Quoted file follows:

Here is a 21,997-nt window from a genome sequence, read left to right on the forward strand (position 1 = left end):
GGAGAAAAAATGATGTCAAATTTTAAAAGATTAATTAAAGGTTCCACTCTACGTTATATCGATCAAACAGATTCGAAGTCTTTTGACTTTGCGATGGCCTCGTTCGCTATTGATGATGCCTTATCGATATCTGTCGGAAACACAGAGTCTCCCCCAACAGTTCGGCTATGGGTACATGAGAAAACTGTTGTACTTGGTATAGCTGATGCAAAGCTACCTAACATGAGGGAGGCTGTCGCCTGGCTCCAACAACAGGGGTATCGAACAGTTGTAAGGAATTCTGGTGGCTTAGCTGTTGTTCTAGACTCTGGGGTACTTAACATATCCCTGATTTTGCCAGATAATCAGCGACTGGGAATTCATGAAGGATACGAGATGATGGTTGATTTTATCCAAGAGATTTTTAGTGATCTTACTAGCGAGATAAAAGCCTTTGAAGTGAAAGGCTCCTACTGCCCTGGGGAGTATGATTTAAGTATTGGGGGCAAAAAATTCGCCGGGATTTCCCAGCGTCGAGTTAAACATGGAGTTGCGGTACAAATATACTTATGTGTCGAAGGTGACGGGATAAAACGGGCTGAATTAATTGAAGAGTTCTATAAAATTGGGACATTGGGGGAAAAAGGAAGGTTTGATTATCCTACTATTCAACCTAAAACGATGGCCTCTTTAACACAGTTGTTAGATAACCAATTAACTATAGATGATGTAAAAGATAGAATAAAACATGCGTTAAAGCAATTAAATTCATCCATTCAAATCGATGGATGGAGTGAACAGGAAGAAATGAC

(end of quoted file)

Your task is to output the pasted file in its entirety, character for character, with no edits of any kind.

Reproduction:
Here is a 21,997-nt window from a genome sequence, read left to right on the forward strand (position 1 = left end):
GGAGAAAAAATGATGTCAAATTTTAAAAGATTAATTAAAGGTTCCACTCTACGTTATATCGATCAAACAGATTCGAAGTCTTTTGACTTTGCGATGGCCTCGTTCGCTATTGATGATGCCTTATCGATATCTGTCGGAAACACAGAGTCTCCCCCAACAGTTCGGCTATGGGTACATGAGAAAACTGTTGTACTTGGTATAGCTGATGCAAAGCTACCTAACATGAGGGAGGCTGTCGCCTGGCTCCAACAACAGGGGTATCGAACAGTTGTAAGGAATTCTGGTGGCTTAGCTGTTGTTCTAGACTCTGGGGTACTTAACATATCCCTGATTTTGCCAGATAATCAGCGACTGGGAATTCATGAAGGATACGAGATGATGGTTGATTTTATCCAAGAGATTTTTAGTGATCTTACTAGCGAGATAAAAGCCTTTGAAGTGAAAGGCTCCTACTGCCCTGGGGAGTATGATTTAAGTATTGGGGGCAAAAAATTCGCCGGGATTTCCCAGCGTCGAGTTAAACATGGAGTTGCGGTACAAATATACTTATGTGTCGAAGGTGACGGGATAAAACGGGCTGAATTAATTGAAGAGTTCTATAAAATTGGGACATTGGGGGAAAAAGGAAGGTTTGATTATCCTACTATTCAACCTAAAACGATGGCCTCTTTAACACAGTTGTTAGATAACCAATTAACTATAGATGATGTAAAAGATAGAATAAAACATGCGTTAAAGCAATTAAATTCATCCATTCAAATCGATGGATGGAGTGAACAGGAAGAAATGAC